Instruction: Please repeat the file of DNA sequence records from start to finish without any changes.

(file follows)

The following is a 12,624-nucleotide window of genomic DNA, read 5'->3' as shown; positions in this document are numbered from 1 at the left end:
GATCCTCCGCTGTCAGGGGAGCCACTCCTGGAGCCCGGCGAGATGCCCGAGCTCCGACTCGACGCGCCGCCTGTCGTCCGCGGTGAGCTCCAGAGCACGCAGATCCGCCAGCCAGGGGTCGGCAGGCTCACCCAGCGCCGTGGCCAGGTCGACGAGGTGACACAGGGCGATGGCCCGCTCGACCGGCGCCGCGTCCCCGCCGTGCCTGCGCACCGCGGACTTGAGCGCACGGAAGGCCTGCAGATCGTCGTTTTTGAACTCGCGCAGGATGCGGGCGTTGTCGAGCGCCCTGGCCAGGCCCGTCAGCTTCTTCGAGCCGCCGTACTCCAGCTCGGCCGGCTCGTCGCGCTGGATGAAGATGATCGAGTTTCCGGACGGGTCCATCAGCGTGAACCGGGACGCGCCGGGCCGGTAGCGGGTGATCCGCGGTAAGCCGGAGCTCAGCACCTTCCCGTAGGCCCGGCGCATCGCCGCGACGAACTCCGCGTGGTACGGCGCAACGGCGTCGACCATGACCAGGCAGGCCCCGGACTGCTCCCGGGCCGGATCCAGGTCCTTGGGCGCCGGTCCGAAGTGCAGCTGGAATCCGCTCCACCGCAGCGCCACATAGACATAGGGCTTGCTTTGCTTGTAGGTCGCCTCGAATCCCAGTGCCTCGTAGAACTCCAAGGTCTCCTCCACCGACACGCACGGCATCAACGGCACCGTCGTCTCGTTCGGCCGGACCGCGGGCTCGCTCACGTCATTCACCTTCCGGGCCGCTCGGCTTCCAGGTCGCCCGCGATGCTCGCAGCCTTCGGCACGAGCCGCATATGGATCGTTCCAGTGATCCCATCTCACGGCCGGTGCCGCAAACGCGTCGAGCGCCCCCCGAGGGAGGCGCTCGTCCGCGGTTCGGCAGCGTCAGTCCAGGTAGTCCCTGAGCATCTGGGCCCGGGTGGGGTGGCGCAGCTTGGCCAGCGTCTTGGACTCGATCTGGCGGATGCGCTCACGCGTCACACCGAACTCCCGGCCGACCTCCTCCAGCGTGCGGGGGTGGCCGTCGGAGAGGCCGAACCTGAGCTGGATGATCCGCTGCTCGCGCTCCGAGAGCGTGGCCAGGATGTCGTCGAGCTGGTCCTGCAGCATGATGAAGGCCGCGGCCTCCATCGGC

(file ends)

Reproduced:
The following is a 12,624-nucleotide window of genomic DNA, read 5'->3' as shown; positions in this document are numbered from 1 at the left end:
GATCCTCCGCTGTCAGGGGAGCCACTCCTGGAGCCCGGCGAGATGCCCGAGCTCCGACTCGACGCGCCGCCTGTCGTCCGCGGTGAGCTCCAGAGCACGCAGATCCGCCAGCCAGGGGTCGGCAGGCTCACCCAGCGCCGTGGCCAGGTCGACGAGGTGACACAGGGCGATGGCCCGCTCGACCGGCGCCGCGTCCCCGCCGTGCCTGCGCACCGCGGACTTGAGCGCACGGAAGGCCTGCAGATCGTCGTTTTTGAACTCGCGCAGGATGCGGGCGTTGTCGAGCGCCCTGGCCAGGCCCGTCAGCTTCTTCGAGCCGCCGTACTCCAGCTCGGCCGGCTCGTCGCGCTGGATGAAGATGATCGAGTTTCCGGACGGGTCCATCAGCGTGAACCGGGACGCGCCGGGCCGGTAGCGGGTGATCCGCGGTAAGCCGGAGCTCAGCACCTTCCCGTAGGCCCGGCGCATCGCCGCGACGAACTCCGCGTGGTACGGCGCAACGGCGTCGACCATGACCAGGCAGGCCCCGGACTGCTCCCGGGCCGGATCCAGGTCCTTGGGCGCCGGTCCGAAGTGCAGCTGGAATCCGCTCCACCGCAGCGCCACATAGACATAGGGCTTGCTTTGCTTGTAGGTCGCCTCGAATCCCAGTGCCTCGTAGAACTCCAAGGTCTCCTCCACCGACACGCACGGCATCAACGGCACCGTCGTCTCGTTCGGCCGGACCGCGGGCTCGCTCACGTCATTCACCTTCCGGGCCGCTCGGCTTCCAGGTCGCCCGCGATGCTCGCAGCCTTCGGCACGAGCCGCATATGGATCGTTCCAGTGATCCCATCTCACGGCCGGTGCCGCAAACGCGTCGAGCGCCCCCCGAGGGAGGCGCTCGTCCGCGGTTCGGCAGCGTCAGTCCAGGTAGTCCCTGAGCATCTGGGCCCGGGTGGGGTGGCGCAGCTTGGCCAGCGTCTTGGACTCGATCTGGCGGATGCGCTCACGCGTCACACCGAACTCCCGGCCGACCTCCTCCAGCGTGCGGGGGTGGCCGTCGGAGAGGCCGAACCTGAGCTGGATGATCCGCTGCTCGCGCTCCGAGAGCGTGGCCAGGATGTCGTCGAGCTGGTCCTGCAGCATGATGAAGGCCGCGGCCTCCATCGGC